Over the last few years, the conversation surrounding healthcare in South Carolina has mostly centered around a debate over coverage, from Medicaid expansion to the Affordable Care Act.
ABC Columbia covered the release of the Palmetto Promise Healthcare Freedom Agenda at the South Carolina statehouse alongside doctors and lawmakers from across the state. By Rochelle Dean View video here. Columbia, SC (WOLO) — South Carolina lawmakers released their plan to reform the states healthcare system. Under the healthcare freedom agenda, individuals would pay
Most South Carolina families and employers find themselves in a healthcare No Man’s Land: They earn too much to qualify for Medicaid but struggle to pay healthcare premiums that seem to rise every year.
Right to Shop offers South Carolina healthcare consumers the opportunity to finally know the real costs of their non-emergency medical procedures.
Two days ago, a court ruled in favor of Dr. Gajendra Singh and against the North Carolina Department of Health & Human Services (HHS) on the issue of Certificate of Need (CON). North Carolina’s HHS had sought to dismiss a constitutional complaint against CON from Dr. Singh, who is being represented by our good friends at the Institute for Justice (IJ).
It seems that everywhere you go in South Carolina there’s a healthcare bill horror story.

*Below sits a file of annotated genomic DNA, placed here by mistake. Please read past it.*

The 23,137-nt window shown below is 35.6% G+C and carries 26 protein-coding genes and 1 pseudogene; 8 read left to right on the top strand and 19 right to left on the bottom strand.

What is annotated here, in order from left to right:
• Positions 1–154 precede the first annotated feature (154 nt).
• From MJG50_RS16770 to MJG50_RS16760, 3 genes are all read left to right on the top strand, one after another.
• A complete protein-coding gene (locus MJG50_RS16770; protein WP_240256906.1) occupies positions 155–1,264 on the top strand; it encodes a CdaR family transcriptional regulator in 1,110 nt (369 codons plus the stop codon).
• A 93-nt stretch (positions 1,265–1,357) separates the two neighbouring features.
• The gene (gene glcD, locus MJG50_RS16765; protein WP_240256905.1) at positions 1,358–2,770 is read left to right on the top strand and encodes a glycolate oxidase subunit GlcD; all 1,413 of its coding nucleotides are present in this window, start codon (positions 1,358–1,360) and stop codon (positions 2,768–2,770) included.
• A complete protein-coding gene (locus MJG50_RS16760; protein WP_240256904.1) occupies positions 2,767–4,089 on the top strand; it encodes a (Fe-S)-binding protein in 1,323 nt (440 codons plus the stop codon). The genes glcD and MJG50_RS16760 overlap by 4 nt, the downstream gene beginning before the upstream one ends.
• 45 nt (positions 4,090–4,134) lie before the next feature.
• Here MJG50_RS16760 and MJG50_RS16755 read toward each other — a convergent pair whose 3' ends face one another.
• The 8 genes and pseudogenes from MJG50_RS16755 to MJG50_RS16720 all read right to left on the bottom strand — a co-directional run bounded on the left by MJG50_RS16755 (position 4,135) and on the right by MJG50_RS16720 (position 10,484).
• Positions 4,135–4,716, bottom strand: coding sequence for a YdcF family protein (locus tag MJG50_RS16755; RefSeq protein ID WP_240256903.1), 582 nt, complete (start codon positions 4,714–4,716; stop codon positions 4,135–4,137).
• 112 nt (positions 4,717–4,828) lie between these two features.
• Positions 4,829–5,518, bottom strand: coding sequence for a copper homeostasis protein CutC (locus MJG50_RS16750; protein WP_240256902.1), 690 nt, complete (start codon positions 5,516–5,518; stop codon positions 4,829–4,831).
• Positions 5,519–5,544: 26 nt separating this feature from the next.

Just last month, Palmetto Promise highlighted a groundbreaking executive order from President Trump laying the groundwork for forcing hospitals to publicize what insurance companies actually pay them for various services and drugs used by patients – numbers that are treated like trade secrets in the healthcare industry.
the first step toward restoring a truly free enterprise-based healthcare system in this country is for every citizen to know how much their doctor visit, hospital stay, prescription or medical device is going to cost them out of pocket.
Most South Carolinians facing surgery or other complicated medical procedures have no idea how much they will pay out of pocket. Whether they are covered by private insurance or a government program (Medicare, Medicaid), the common method for determining cost is to have the procedure… and then wait for the bill to arrive.
In 1930, Americans spent $2.8 billion on healthcare—$23 per person and only 3.5% of the GDP. We currently spend $3.5 trillion, which comes to over $10,000 per person and 18% of the US GDP.